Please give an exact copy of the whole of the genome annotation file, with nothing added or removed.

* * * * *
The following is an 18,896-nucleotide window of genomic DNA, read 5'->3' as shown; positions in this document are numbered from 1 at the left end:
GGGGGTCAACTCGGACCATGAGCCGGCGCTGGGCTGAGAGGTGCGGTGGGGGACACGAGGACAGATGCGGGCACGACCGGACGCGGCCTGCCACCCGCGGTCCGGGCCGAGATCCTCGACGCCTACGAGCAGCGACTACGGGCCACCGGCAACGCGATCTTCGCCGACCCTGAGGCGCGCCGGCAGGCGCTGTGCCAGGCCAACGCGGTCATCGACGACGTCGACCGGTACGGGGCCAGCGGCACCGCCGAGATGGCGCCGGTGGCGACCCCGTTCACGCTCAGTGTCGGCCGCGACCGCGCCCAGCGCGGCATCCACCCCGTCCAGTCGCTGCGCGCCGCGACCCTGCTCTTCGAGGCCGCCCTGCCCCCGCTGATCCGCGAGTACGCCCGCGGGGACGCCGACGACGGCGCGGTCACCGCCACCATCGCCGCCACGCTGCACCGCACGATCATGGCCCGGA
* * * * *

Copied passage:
The following is an 18,896-nucleotide window of genomic DNA, read 5'->3' as shown; positions in this document are numbered from 1 at the left end:
GGGGGTCAACTCGGACCATGAGCCGGCGCTGGGCTGAGAGGTGCGGTGGGGGACACGAGGACAGATGCGGGCACGACCGGACGCGGCCTGCCACCCGCGGTCCGGGCCGAGATCCTCGACGCCTACGAGCAGCGACTACGGGCCACCGGCAACGCGATCTTCGCCGACCCTGAGGCGCGCCGGCAGGCGCTGTGCCAGGCCAACGCGGTCATCGACGACGTCGACCGGTACGGGGCCAGCGGCACCGCCGAGATGGCGCCGGTGGCGACCCCGTTCACGCTCAGTGTCGGCCGCGACCGCGCCCAGCGCGGCATCCACCCCGTCCAGTCGCTGCGCGCCGCGACCCTGCTCTTCGAGGCCGCCCTGCCCCCGCTGATCCGCGAGTACGCCCGCGGGGACGCCGACGACGGCGCGGTCACCGCCACCATCGCCGCCACGCTGCACCGCACGATCATGGCCCGGA